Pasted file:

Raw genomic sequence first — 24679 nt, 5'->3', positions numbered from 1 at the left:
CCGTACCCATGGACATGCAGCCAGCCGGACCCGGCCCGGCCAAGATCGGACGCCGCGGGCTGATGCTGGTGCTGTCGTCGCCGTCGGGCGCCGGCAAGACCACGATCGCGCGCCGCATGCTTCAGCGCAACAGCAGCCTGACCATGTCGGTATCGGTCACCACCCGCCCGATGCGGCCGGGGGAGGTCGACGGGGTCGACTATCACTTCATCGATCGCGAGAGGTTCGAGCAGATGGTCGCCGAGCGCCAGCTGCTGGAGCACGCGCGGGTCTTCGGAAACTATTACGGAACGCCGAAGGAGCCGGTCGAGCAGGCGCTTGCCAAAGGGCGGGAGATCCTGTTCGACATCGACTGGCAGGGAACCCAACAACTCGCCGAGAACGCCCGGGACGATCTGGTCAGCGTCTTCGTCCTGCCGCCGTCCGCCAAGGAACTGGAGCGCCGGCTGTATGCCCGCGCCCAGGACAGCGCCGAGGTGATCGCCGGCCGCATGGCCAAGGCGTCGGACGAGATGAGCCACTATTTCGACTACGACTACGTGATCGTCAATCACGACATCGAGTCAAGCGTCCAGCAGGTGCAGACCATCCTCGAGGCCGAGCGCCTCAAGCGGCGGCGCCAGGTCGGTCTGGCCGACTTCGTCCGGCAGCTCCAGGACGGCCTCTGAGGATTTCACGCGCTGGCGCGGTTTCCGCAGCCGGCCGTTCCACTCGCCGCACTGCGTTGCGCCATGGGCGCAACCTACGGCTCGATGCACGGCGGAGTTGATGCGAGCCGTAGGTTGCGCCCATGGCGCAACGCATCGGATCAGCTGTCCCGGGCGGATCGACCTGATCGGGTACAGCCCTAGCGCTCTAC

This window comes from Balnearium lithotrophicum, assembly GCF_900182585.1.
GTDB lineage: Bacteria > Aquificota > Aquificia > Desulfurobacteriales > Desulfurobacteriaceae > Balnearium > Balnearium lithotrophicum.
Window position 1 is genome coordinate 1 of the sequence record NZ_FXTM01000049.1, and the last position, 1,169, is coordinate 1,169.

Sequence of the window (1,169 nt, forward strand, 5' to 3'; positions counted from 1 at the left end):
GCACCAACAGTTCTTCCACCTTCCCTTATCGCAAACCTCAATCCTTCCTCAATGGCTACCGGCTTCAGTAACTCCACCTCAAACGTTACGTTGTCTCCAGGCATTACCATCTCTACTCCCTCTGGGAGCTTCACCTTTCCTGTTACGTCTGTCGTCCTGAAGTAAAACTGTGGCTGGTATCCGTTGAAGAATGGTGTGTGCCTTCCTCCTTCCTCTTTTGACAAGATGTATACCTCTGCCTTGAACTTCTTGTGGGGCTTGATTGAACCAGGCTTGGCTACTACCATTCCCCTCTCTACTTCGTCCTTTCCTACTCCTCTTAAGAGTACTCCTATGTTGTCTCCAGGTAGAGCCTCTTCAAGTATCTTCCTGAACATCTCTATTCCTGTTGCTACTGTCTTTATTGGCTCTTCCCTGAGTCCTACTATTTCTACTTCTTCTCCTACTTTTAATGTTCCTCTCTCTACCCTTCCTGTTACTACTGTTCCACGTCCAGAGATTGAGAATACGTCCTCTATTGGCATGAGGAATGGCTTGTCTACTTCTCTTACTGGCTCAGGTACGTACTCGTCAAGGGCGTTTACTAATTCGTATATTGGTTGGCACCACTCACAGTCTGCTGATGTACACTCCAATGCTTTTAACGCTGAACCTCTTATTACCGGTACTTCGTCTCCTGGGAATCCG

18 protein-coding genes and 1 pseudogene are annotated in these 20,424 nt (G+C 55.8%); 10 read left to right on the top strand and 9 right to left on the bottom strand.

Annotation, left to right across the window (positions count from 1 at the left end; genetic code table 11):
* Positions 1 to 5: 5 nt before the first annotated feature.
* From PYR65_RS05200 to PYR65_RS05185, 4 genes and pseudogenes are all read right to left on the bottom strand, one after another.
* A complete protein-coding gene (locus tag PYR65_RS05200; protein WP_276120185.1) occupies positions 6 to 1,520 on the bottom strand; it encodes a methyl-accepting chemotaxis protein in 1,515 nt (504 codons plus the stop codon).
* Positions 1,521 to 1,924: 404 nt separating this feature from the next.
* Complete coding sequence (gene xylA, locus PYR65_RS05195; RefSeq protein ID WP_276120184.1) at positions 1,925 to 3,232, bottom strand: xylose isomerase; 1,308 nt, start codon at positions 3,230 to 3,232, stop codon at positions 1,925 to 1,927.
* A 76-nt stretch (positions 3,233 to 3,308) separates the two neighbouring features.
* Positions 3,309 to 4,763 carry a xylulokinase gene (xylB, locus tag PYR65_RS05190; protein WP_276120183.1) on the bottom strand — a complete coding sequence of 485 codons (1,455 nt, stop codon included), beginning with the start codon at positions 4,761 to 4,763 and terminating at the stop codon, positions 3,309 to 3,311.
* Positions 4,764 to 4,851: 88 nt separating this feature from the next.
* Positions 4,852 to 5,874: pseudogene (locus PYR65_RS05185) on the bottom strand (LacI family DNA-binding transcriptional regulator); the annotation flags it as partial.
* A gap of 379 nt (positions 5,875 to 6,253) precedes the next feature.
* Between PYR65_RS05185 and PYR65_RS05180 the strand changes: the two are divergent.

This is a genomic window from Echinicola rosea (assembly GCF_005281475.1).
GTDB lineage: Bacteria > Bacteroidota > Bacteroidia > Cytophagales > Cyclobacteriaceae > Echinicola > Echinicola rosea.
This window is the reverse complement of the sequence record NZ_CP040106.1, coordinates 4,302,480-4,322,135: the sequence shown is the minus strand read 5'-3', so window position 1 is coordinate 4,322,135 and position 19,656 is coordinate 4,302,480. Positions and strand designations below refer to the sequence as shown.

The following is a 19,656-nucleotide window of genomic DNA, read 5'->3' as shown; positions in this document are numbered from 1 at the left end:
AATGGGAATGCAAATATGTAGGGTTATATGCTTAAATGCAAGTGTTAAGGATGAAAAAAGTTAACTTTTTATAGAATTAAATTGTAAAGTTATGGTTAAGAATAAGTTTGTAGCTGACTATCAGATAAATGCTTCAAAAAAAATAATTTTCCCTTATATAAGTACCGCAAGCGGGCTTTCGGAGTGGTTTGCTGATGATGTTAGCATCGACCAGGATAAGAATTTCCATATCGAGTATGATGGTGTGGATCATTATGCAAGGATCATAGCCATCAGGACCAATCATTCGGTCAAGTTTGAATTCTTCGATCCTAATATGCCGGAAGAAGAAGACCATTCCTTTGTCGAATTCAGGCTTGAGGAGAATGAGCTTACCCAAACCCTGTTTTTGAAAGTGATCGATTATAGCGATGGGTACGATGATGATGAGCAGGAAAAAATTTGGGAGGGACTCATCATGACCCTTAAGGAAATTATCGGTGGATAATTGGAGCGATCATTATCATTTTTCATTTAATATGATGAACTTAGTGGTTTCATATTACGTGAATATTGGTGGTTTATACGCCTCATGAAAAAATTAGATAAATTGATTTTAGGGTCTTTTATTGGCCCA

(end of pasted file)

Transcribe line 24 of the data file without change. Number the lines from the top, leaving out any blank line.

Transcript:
The following is a 19,656-nucleotide window of genomic DNA, read 5'->3' as shown; positions in this document are numbered from 1 at the left end: